When we set up our studio, we assumed we’d see injured office workers and sporty types who had over done it over the weekend, with perhaps a smattering of agricultural labourers who were willing to part with a reasonable amount (in relative terms) to carry on working without pain.
A year later, I find myself treating almost exclusively clients with chronic pain, mostly fibromyalgia – also known as Fibromyalgia Syndrome (FMS). It’s been both a privilege and a learning experience, so I thought it may be helpful to share our experiences; not about physically treating FMS clients – but about dealing with the psychological aspects of treatment.
For those not familiar with it, FMS is a frighteningly common condition; it’s estimated that up to 4.5% of the UK have a diagnosis, although the true figures are likely to be higher. The condition affects mostly women (six out of seven people with the condition), mostly people around middle age (30 – 50), and mostly following either a substantial physical or mental trauma.
Symptoms vary for people with the condition, but the most common – and most significant for physical therapists – is a widespread pain across the body, including muscles, joints and skin. The pain can feel like burning or aching, and can often be worth across the back, neck and arms. Other common symptoms include hyperalgasia, stiffness and muscle spasms as well as increased fatigue. People can also be clumsier than they should be and find it difficult to concentrate or remember things; this aspect of FMS is sometimes referred to as “fibro fog”. FMS is often exacerbated by work and lifestyle stress – as the majority of people with FMS are in middle age, there is generally upheavals at home and work, as well as the possibility of the peri-menopause or menopause making symptoms worse.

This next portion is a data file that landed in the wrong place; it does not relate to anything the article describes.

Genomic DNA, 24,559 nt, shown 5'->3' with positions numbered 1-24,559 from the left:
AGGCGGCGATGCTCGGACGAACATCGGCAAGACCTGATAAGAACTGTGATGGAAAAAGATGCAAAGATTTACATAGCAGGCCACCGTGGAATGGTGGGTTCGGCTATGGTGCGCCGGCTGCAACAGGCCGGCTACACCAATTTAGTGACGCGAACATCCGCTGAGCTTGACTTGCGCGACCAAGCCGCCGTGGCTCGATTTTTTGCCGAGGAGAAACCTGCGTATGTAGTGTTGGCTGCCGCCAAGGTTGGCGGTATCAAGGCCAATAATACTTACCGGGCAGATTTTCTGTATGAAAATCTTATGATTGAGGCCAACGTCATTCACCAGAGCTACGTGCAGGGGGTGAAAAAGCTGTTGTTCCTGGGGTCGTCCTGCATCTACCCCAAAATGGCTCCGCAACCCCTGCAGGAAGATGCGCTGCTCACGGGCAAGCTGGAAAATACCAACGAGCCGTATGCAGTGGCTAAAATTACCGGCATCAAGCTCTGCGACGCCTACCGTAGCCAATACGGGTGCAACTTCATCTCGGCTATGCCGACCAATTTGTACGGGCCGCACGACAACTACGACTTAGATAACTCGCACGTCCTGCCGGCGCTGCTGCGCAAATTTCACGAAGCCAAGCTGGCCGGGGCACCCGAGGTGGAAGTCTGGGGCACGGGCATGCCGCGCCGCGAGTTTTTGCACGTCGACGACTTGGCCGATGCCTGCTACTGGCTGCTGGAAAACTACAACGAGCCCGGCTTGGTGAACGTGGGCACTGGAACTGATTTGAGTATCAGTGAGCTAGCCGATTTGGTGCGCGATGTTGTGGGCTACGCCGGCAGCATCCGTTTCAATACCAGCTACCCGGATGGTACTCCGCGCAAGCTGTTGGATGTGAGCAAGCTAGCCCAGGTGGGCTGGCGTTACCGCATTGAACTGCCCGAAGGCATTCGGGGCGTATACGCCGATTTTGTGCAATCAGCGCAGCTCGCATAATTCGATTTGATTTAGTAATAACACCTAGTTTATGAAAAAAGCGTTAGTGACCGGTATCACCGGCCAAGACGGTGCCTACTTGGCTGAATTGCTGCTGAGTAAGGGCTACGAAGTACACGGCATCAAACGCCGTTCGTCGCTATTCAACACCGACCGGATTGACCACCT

Standard medical treatment involves medication for pain (tablets or patches or both, and sometimes very high doses of very strong painkillers), and sometimes CBT with a counsellor. There is often a low-level prescription for anti-depressants as FMS can come with anxiety.
People with FMS often rightly feel ignored, abandoned or forgotten by the medical community. My clients frequently talk about how GPs and specialists have laughed at them, told them that they are a “drain” on both society and the NHS, or told them that they will always be in pain so they’d better just deal with it. They are also often told that “It is all in their head”, and while – on one level this is true given how pain science has advanced our understandingly – unsurprisingly the patient takes it to mean that the medical professional thinks they are imagining it all, and that their pain isn’t real (and it is very real to them), and so they feel even worse.
Despite FMS clients presenting with an array of physical symptoms, we’ve found there are common, psychological aspects to care that help all our FMS clients; and these are some of them.
Firstly, we look to allow extra time for their appointments.
FMS clients often feel they are not allowed to talk about their condition. With GPs increasingly enforcing short, single issue appointments, and FMS clients often suffering from anxiety and fatigue, it can be a huge relief for them to simply be able to talk about what is wrong and have someone listen to them.